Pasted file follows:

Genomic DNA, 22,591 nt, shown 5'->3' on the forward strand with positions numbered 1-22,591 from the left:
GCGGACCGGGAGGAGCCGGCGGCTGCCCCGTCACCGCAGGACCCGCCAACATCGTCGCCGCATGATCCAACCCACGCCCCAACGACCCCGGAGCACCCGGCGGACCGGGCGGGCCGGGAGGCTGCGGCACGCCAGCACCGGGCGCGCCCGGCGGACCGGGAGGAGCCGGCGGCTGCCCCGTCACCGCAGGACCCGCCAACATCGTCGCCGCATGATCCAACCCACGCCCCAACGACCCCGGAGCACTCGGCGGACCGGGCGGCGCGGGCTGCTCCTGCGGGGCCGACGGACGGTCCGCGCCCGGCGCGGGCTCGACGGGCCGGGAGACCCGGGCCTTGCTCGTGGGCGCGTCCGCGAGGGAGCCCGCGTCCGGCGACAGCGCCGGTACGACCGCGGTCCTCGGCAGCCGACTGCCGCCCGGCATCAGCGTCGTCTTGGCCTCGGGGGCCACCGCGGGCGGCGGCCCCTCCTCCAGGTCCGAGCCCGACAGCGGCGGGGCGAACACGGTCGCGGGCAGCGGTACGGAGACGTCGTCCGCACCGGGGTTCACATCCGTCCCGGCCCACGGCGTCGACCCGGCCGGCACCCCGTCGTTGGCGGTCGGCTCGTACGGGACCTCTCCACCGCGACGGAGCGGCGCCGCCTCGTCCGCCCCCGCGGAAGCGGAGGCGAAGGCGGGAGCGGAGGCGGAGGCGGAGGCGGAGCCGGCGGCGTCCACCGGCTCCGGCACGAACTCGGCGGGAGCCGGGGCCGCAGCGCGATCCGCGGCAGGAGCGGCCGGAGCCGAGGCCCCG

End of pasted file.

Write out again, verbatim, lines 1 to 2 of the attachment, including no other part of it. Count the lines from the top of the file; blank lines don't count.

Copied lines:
Genomic DNA, 22,591 nt, shown 5'->3' on the forward strand with positions numbered 1-22,591 from the left:
GCGGACCGGGAGGAGCCGGCGGCTGCCCCGTCACCGCAGGACCCGCCAACATCGTCGCCGCATGATCCAACCCACGCCCCAACGACCCCGGAGCACCCGGCGGACCGGGCGGGCCGGGAGGCTGCGGCACGCCAGCACCGGGCGCGCCCGGCGGACCGGGAGGAGCCGGCGGCTGCCCCGTCACCGCAGGACCCGCCAACATCGTCGCCGCATGATCCAACCCACGCCCCAACGACCCCGGAGCACTCGGCGGACCGGGCGGCGCGGGCTGCTCCTGCGGGGCCGACGGACGGTCCGCGCCCGGCGCGGGCTCGACGGGCCGGGAGACCCGGGCCTTGCTCGTGGGCGCGTCCGCGAGGGAGCCCGCGTCCGGCGACAGCGCCGGTACGACCGCGGTCCTCGGCAGCCGACTGCCGCCCGGCATCAGCGTCGTCTTGGCCTCGGGGGCCACCGCGGGCGGCGGCCCCTCCTCCAGGTCCGAGCCCGACAGCGGCGGGGCGAACACGGTCGCGGGCAGCGGTACGGAGACGTCGTCCGCACCGGGGTTCACATCCGTCCCGGCCCACGGCGTCGACCCGGCCGGCACCCCGTCGTTGGCGGTCGGCTCGTACGGGACCTCTCCACCGCGACGGAGCGGCGCCGCCTCGTCCGCCCCCGCGGAAGCGGAGGCGAAGGCGGGAGCGGAGGCGGAGGCGGAGGCGGAGCCGGCGGCGTCCACCGGCTCCGGCACGAACTCGGCGGGAGCCGGGGCCGCAGCGCGATCCGCGGCAGGAGCGGCCGGAGCCGAGGCCCCG